“We believe the technology Proterra already has put into the market and the generation right now being ramped up is very robust,” said Granqvist. “It was designed only for commercial vehicle use from the very beginning and it has very high energy density and a flexible platform that can be used for many types of applications.”

Lars Martensson, environment and innovation director, said Volvo is not focused only on eliminating tailpipe emissions. While diesel-fueled trucks produce most of their emissions while in use, battery-electric vehicles have a greater climate impact during their production. To this end, Volvo is looking to lessen the emissions it creates when building trucks, taking a “cradle to gate” view of their truck building emissions output.

“The supply chain and production are extremely important,” Martensson said. Volvo considers the environmental impact of individual supplier components such as steel and iron, batteries, aluminum, polymers, and electronics.

Fossil-free steel

It is working with steel maker SSAB to use fossil-free steel for the frame rails, even though it currently costs a premium.

“SSAB saw an opportunity here when it comes to reducing the climate impact from steel,” said Martensson. “The problem for them was to find customers. We raised our hand and said we can be your first customer.”

Volvo has begun taking delivery of the fossil-free steel, though it hasn’t yet put it into series production vehicles. Volvo plans to encourage its suppliers to adopt fossil-free steel for construction of their own products. Martensson believes Volvo will be using fossil-free steel more broadly within the next few years.

Hydrogen is another path Volvo is taking to eliminate emissions. Helena Alsio, Volvo Trucks powertrain product manager, touted its benefits including fast fueling time and an ability to power electric trucks without impacting the local grid.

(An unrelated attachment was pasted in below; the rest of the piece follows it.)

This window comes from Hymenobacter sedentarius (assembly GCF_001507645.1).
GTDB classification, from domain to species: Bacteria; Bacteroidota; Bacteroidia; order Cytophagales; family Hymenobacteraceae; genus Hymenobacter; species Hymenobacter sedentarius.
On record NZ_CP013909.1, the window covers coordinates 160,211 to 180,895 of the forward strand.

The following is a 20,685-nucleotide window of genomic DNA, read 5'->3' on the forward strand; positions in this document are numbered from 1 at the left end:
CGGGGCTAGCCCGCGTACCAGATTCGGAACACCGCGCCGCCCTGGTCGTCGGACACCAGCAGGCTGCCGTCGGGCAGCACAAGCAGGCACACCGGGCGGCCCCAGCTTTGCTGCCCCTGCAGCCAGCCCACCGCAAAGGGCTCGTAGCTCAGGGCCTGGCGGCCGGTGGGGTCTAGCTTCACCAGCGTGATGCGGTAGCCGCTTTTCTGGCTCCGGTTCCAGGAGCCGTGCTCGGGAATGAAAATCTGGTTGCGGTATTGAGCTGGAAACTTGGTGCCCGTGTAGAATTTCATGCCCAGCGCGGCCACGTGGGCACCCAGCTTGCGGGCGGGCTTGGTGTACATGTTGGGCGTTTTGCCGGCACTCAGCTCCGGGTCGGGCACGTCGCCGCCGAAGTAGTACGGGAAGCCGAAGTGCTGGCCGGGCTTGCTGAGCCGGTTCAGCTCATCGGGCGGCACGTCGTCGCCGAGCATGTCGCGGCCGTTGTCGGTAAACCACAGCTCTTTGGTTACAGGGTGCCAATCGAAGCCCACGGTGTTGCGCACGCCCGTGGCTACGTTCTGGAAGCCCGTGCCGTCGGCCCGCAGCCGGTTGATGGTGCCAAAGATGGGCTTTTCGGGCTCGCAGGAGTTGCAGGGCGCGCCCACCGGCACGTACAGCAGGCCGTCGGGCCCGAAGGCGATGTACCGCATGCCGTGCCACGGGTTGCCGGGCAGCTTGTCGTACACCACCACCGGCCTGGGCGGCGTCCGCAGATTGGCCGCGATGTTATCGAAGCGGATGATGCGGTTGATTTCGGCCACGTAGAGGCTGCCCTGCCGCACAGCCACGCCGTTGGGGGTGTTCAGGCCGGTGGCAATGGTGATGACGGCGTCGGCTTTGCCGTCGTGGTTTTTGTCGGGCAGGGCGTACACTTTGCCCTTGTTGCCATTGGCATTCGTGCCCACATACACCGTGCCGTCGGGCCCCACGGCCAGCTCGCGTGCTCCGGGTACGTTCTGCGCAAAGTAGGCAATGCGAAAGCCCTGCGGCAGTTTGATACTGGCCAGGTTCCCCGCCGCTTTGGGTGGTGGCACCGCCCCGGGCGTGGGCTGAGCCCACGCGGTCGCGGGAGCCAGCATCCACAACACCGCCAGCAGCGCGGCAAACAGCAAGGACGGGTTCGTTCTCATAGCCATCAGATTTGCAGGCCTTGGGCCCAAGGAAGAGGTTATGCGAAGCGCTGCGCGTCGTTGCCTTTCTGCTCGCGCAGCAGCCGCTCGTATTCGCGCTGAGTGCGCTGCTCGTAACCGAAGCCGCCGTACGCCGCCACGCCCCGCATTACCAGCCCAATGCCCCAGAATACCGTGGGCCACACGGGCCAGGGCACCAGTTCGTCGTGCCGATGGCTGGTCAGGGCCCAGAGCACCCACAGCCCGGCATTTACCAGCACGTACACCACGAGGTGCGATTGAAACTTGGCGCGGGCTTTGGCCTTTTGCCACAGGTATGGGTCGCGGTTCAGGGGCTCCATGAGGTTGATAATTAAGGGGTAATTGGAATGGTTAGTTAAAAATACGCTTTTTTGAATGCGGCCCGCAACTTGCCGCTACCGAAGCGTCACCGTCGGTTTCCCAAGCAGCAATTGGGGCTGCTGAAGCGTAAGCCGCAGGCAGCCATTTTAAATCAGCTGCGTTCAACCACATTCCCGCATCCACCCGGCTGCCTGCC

“We believe there will be widely available hydrogen in the future, as many heavy industries will rely on hydrogen in order to remove and reduce their carbon footprint,” Alsio said.

In addition to building fuel cells through cellcentric, Volvo is also working with Canadian company Westport on high-pressure direct injection (HPDI) hydrogen engines. While promising, that technology currently requires a diesel pilot injection so it’s not completely emission-free. Volvo sees an opportunity to replace diesel with a cleaner pilot fuel to address that issue.

The HPDI technology allows fuel to be injected at higher pressure, offering power density comparable to diesel, added Staffan Lundgren, senior technical advisor, Volvo Group truck technology.

“We believe that hydrogen internal combustion and fuel cells with both have a position in the market,” Lundgren said. HPDI hydrogen will be less expensive but will have emissions factors to overcome.

In the meantime, significant emissions reductions are available using alternative fuels in internal combustion engines. Moving from diesel to renewable diesel slashes Co2 by 67%, Martensson said.

“It’s not enough to think about electricity or gas or liquid fuels, you also need to think about how is that fuel being produced?” he said. “Decision makers also have to think about that. The climate benefits of an electric truck depends very much on what type of electricity you have available.”

The good news is, Ontario and Quebec are among the cleanest electricity producers in the world. Other parts of Canada, however, still produce electricity using coal plants. The same goes for hydrogen – the cleanliness of the fuel depends on how it’s sourced. Today, blue hydrogen is the most common worldwide; it’s produced using natural gas as a feedstock and the carbon is captured. Grey hydrogen – that produced from natural gas without carbon capture – offers no climate advantage over diesel.

Volvo electric truck
(Photo: James Menzies)
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James Menzies is editorial director of Today's Trucking and He has been covering the Canadian trucking industry for more than 24 years and holds a CDL. Reach him at or follow him on Twitter at @JamesMenzies.

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  • These huge conglomerates throw the “zero emission” pitch around every day. Do they expect the educated to believe they are actually saving the planet? All they are doing is playing a PR game. As long as this country is producing electricity by burning coal or natural gas, they are only moving the shells around the board. When the entire countries energy comes from hydro, nuclear, wind or solar, and then you mine the ore for the batteries with electric mining equipment, then you can talk about your “journey to zero”. . Until that day, its just smoke and mirrors.